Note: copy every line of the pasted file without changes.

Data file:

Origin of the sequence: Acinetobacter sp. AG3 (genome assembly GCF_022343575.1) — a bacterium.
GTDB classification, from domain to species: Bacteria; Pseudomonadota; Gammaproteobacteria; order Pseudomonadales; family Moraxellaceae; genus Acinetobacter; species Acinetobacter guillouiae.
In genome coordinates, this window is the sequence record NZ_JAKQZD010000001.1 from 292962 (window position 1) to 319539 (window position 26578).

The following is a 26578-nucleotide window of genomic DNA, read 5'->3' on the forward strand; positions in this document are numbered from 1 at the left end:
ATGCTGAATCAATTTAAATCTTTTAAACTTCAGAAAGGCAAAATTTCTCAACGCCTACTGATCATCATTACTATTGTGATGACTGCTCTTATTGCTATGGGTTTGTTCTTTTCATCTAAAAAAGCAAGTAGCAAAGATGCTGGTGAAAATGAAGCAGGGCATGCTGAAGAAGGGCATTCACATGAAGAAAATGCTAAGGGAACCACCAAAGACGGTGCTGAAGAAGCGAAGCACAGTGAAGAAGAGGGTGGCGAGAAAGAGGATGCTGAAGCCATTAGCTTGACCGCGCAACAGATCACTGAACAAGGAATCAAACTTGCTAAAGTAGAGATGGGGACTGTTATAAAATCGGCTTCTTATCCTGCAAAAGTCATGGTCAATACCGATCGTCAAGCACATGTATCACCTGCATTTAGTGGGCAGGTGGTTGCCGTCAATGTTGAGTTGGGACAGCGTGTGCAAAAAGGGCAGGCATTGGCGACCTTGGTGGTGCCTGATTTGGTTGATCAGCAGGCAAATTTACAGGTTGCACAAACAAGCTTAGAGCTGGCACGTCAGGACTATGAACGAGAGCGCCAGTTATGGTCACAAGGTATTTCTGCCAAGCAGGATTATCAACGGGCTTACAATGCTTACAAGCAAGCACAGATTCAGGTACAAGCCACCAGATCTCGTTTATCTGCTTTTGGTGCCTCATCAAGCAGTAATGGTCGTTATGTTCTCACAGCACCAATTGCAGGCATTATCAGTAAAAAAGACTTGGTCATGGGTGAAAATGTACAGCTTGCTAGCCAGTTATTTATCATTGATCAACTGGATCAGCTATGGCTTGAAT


Origin of the sequence: Acinetobacter sp. AG3 (genome assembly GCF_022343575.1) — a bacterium.
GTDB classification, from domain to species: Bacteria; Pseudomonadota; Gammaproteobacteria; order Pseudomonadales; family Moraxellaceae; genus Acinetobacter; species Acinetobacter guillouiae.
In genome coordinates, this window is the sequence record NZ_JAKQZD010000001.1 from 292962 (window position 1) to 319539 (window position 26578).

The following is a 26578-nucleotide window of genomic DNA, read 5'->3' on the forward strand; positions in this document are numbered from 1 at the left end:
ATGCTGAATCAATTTAAATCTTTTAAACTTCAGAAAGGCAAAATTTCTCAACGCCTACTGATCATCATTACTATTGTGATGACTGCTCTTATTGCTATGGGTTTGTTCTTTTCATCTAAAAAAGCAAGTAGCAAAGATGCTGGTGAAAATGAAGCAGGGCATGCTGAAGAAGGGCATTCACATGAAGAAAATGCTAAGGGAACCACCAAAGACGGTGCTGAAGAAGCGAAGCACAGTGAAGAAGAGGGTGGCGAGAAAGAGGATGCTGAAGCCATTAGCTTGACCGCGCAACAGATCACTGAACAAGGAATCAAACTTGCTAAAGTAGAGATGGGGACTGTTATAAAATCGGCTTCTTATCCTGCAAAAGTCATGGTCAATACCGATCGTCAAGCACATGTATCACCTGCATTTAGTGGGCAGGTGGTTGCCGTCAATGTTGAGTTGGGACAGCGTGTGCAAAAAGGGCAGGCATTGGCGACCTTGGTGGTGCCTGATTTGGTTGATCAGCAGGCAAATTTACAGGTTGCACAAACAAGCTTAGAGCTGGCACGTCAGGACTATGAACGAGAGCGCCAGTTATGGTCACAAGGTATTTCTGCCAAGCAGGATTATCAACGGGCTTACAATGCTTACAAGCAAGCACAGATTCAGGTACAAGCCACCAGATCTCGTTTATCTGCTTTTGGTGCCTCATCAAGCAGTAATGGTCGTTATGTTCTCACAGCACCAATTGCAGGCATTATCAGTAAAAAAGACTTGGTCATGGGTGAAAATGTACAGCTTGCTAGCCAGTTATTTATCATTGATCAACTGGATCAGCTATGGCTTGAAT